About Kenya

  • Population: 45,010,056
  • Average Births per Woman: 3.54
  • Female Literacy: 84.2%
  • Population Living in Poverty: 43.4% (less than $1.25/day)
Read More

We’re Making a Difference in Kenya

Read Another Woman’s Story

  • Merin’y

    Madagascar

    Merin'y is the mother of three healthy children, but when the time came to deliver her fourth child, things did not go as they had before. Her labor was long and intense, and resulted in an obstetric fistula.

  • Yvonne

    Zambia

    After suffering from obstetric fistula for 17 years, Yvonne boarded a bus that would take her to treatment. She was hopeful that on her return ride, she would be traveling in a dry dress for the first time in nearly two decades.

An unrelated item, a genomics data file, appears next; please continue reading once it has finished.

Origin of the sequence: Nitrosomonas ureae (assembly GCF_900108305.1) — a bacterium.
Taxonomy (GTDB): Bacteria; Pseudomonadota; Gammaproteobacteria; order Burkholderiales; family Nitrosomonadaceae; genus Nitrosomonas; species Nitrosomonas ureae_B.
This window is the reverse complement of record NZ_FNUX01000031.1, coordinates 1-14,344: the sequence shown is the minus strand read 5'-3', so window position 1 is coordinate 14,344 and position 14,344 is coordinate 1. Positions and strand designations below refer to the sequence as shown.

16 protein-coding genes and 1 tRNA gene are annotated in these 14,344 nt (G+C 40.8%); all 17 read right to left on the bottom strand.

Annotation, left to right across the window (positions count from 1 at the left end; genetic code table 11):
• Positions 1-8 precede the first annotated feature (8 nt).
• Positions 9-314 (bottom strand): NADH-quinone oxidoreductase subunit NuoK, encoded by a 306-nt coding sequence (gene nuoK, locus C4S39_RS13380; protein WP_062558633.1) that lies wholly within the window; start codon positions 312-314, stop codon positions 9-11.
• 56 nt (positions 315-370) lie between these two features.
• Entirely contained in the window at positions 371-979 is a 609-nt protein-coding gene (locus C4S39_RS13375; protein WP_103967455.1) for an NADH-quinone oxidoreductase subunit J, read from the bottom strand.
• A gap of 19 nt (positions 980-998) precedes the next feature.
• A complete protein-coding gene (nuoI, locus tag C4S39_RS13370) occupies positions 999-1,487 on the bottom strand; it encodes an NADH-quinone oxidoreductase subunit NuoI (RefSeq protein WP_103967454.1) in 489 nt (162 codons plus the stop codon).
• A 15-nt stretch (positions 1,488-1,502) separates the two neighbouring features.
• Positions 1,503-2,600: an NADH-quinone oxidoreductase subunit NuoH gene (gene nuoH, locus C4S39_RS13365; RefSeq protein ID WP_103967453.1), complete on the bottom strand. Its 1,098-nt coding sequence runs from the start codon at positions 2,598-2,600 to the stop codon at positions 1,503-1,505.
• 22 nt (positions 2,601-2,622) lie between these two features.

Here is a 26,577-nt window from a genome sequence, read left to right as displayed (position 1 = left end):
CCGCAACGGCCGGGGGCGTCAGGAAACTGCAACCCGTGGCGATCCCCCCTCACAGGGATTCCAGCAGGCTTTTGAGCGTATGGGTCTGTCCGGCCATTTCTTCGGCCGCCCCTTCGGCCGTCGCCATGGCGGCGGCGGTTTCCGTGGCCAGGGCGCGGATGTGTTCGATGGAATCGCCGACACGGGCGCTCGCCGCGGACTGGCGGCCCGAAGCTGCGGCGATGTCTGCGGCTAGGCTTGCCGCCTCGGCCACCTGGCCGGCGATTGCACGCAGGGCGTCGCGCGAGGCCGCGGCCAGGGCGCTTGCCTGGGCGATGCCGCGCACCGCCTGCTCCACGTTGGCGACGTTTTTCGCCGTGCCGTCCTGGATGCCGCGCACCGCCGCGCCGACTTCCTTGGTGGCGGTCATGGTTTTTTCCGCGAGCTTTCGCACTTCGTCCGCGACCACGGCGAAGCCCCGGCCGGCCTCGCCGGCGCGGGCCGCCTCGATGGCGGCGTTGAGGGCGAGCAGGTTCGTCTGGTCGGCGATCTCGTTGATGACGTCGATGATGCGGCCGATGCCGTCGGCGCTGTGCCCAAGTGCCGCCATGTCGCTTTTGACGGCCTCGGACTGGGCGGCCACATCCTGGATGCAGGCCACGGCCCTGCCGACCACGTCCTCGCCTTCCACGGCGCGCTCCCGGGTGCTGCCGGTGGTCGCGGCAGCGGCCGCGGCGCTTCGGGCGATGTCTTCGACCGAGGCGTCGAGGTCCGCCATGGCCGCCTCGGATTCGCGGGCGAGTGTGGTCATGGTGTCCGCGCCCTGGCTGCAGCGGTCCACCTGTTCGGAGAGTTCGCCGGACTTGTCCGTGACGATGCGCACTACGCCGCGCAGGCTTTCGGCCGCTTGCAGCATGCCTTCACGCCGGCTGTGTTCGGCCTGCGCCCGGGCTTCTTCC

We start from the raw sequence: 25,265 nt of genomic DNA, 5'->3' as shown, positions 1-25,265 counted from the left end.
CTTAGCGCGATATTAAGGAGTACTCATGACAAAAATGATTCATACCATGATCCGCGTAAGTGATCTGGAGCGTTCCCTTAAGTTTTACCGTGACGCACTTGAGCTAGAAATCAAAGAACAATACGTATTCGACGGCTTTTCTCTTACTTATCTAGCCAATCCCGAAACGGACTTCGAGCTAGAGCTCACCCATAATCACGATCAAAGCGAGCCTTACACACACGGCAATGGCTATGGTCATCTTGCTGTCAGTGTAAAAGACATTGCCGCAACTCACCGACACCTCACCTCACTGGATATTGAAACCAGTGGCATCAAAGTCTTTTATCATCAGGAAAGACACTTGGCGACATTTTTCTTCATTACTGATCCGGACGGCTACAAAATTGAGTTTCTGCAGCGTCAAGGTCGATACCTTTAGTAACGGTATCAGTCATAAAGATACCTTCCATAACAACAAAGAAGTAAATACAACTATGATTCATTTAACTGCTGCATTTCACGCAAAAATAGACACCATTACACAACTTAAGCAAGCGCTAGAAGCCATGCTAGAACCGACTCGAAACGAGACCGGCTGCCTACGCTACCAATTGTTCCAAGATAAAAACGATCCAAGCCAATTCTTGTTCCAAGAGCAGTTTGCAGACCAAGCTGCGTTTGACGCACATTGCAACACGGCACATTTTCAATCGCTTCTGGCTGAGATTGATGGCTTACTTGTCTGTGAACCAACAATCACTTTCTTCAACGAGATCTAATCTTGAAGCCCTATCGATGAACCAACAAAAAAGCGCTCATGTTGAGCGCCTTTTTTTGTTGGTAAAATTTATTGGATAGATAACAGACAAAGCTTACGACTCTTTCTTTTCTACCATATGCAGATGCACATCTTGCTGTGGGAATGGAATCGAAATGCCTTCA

• Pastor Raphael

    Kenya

    The fact that he is blind has never slowed him down, and at 45 years, Pastor Raphael is feeling young and energetic. As a child, Pastor Raphael was unable to finish school as he had tend to the family’s cattle, but he always felt a calling to become a pastor and to serve his community.

  • Francine

    Madagascar

    She became pregnant with her first child around age 17. Things did not go as planned, and Francine found herself in labor for three days. Finally, she was taken to a hospital where her baby was delivered via C-section. As a result of her prolonged obstructed labor, Francine had developed an obstetric fistula.

  • Fistula Foundation - Binta

    Binta

    Guinea

    Binta is 35 years old and from Fidi, a landlocked village in northwestern Guinea. At 14 years old she was forced to marry a much older man, and soon became pregnant. After five days of painful labor, she lost her baby. A few days later, she realized that she was not able to control her urine. The difficult labor had left her with an obstetric fistula.